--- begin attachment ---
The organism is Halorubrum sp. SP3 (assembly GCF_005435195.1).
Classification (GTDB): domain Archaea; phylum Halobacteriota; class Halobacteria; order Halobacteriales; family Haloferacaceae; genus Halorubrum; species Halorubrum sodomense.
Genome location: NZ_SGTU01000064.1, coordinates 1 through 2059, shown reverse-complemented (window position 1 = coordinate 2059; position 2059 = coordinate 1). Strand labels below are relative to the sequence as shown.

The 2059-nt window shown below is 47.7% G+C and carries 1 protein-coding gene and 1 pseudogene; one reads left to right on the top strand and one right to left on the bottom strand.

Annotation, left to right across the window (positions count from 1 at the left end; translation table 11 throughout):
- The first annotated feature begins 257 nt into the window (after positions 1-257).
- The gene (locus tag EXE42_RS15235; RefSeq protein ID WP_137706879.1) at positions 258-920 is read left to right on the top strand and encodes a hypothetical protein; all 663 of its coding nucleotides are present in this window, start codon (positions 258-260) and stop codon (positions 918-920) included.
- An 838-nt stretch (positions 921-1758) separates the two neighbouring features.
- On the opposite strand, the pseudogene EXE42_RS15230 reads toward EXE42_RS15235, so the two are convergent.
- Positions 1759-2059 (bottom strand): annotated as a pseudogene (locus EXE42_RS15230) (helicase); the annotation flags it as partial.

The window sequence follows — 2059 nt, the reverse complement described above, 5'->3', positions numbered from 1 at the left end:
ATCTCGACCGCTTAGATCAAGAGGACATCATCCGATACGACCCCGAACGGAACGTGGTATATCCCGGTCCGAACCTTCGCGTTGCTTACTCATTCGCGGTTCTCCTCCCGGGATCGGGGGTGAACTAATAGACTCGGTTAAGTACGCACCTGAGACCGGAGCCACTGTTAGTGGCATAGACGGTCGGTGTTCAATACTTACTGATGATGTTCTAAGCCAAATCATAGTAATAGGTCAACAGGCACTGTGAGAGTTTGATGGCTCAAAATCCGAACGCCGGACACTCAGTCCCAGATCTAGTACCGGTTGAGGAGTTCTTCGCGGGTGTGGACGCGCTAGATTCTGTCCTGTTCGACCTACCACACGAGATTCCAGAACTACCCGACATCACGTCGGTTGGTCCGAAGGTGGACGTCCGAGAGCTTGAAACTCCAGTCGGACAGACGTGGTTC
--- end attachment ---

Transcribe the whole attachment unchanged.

The organism is Halorubrum sp. SP3 (assembly GCF_005435195.1).
Classification (GTDB): domain Archaea; phylum Halobacteriota; class Halobacteria; order Halobacteriales; family Haloferacaceae; genus Halorubrum; species Halorubrum sodomense.
Genome location: NZ_SGTU01000064.1, coordinates 1 through 2059, shown reverse-complemented (window position 1 = coordinate 2059; position 2059 = coordinate 1). Strand labels below are relative to the sequence as shown.

The 2059-nt window shown below is 47.7% G+C and carries 1 protein-coding gene and 1 pseudogene; one reads left to right on the top strand and one right to left on the bottom strand.

Annotation, left to right across the window (positions count from 1 at the left end; translation table 11 throughout):
- The first annotated feature begins 257 nt into the window (after positions 1-257).
- The gene (locus tag EXE42_RS15235; RefSeq protein ID WP_137706879.1) at positions 258-920 is read left to right on the top strand and encodes a hypothetical protein; all 663 of its coding nucleotides are present in this window, start codon (positions 258-260) and stop codon (positions 918-920) included.
- An 838-nt stretch (positions 921-1758) separates the two neighbouring features.
- On the opposite strand, the pseudogene EXE42_RS15230 reads toward EXE42_RS15235, so the two are convergent.
- Positions 1759-2059 (bottom strand): annotated as a pseudogene (locus EXE42_RS15230) (helicase); the annotation flags it as partial.

The window sequence follows — 2059 nt, the reverse complement described above, 5'->3', positions numbered from 1 at the left end:
ATCTCGACCGCTTAGATCAAGAGGACATCATCCGATACGACCCCGAACGGAACGTGGTATATCCCGGTCCGAACCTTCGCGTTGCTTACTCATTCGCGGTTCTCCTCCCGGGATCGGGGGTGAACTAATAGACTCGGTTAAGTACGCACCTGAGACCGGAGCCACTGTTAGTGGCATAGACGGTCGGTGTTCAATACTTACTGATGATGTTCTAAGCCAAATCATAGTAATAGGTCAACAGGCACTGTGAGAGTTTGATGGCTCAAAATCCGAACGCCGGACACTCAGTCCCAGATCTAGTACCGGTTGAGGAGTTCTTCGCGGGTGTGGACGCGCTAGATTCTGTCCTGTTCGACCTACCACACGAGATTCCAGAACTACCCGACATCACGTCGGTTGGTCCGAAGGTGGACGTCCGAGAGCTTGAAACTCCAGTCGGACAGACGTGGTTC